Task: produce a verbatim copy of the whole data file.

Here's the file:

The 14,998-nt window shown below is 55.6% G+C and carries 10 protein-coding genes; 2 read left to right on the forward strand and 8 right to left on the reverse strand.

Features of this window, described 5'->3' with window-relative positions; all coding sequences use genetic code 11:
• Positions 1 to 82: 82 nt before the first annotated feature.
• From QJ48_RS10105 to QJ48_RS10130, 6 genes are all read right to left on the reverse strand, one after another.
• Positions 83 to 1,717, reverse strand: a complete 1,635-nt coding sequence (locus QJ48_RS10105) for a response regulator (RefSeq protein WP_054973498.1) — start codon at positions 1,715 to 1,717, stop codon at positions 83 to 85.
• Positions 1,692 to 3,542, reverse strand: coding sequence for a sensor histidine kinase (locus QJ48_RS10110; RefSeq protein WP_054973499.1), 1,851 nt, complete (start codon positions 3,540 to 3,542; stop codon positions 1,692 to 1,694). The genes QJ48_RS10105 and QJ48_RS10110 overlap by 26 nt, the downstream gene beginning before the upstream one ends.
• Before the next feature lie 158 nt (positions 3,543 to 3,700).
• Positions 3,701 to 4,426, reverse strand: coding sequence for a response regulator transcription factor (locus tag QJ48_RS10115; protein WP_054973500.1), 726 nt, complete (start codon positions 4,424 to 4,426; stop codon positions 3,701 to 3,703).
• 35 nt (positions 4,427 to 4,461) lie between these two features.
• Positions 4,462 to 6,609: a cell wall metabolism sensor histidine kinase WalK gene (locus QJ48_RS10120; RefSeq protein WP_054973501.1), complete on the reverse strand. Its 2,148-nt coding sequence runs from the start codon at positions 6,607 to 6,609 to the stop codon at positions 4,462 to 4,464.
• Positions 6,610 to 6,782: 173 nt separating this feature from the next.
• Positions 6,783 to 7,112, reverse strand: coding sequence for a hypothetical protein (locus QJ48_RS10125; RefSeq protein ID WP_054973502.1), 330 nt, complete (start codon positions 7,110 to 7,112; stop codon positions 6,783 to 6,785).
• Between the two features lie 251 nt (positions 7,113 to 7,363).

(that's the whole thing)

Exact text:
The 14,998-nt window shown below is 55.6% G+C and carries 10 protein-coding genes; 2 read left to right on the forward strand and 8 right to left on the reverse strand.

Features of this window, described 5'->3' with window-relative positions; all coding sequences use genetic code 11:
• Positions 1 to 82: 82 nt before the first annotated feature.
• From QJ48_RS10105 to QJ48_RS10130, 6 genes are all read right to left on the reverse strand, one after another.
• Positions 83 to 1,717, reverse strand: a complete 1,635-nt coding sequence (locus QJ48_RS10105) for a response regulator (RefSeq protein WP_054973498.1) — start codon at positions 1,715 to 1,717, stop codon at positions 83 to 85.
• Positions 1,692 to 3,542, reverse strand: coding sequence for a sensor histidine kinase (locus QJ48_RS10110; RefSeq protein WP_054973499.1), 1,851 nt, complete (start codon positions 3,540 to 3,542; stop codon positions 1,692 to 1,694). The genes QJ48_RS10105 and QJ48_RS10110 overlap by 26 nt, the downstream gene beginning before the upstream one ends.
• Before the next feature lie 158 nt (positions 3,543 to 3,700).
• Positions 3,701 to 4,426, reverse strand: coding sequence for a response regulator transcription factor (locus tag QJ48_RS10115; protein WP_054973500.1), 726 nt, complete (start codon positions 4,424 to 4,426; stop codon positions 3,701 to 3,703).
• 35 nt (positions 4,427 to 4,461) lie between these two features.
• Positions 4,462 to 6,609: a cell wall metabolism sensor histidine kinase WalK gene (locus QJ48_RS10120; RefSeq protein WP_054973501.1), complete on the reverse strand. Its 2,148-nt coding sequence runs from the start codon at positions 6,607 to 6,609 to the stop codon at positions 4,462 to 4,464.
• Positions 6,610 to 6,782: 173 nt separating this feature from the next.
• Positions 6,783 to 7,112, reverse strand: coding sequence for a hypothetical protein (locus QJ48_RS10125; RefSeq protein ID WP_054973502.1), 330 nt, complete (start codon positions 7,110 to 7,112; stop codon positions 6,783 to 6,785).
• Between the two features lie 251 nt (positions 7,113 to 7,363).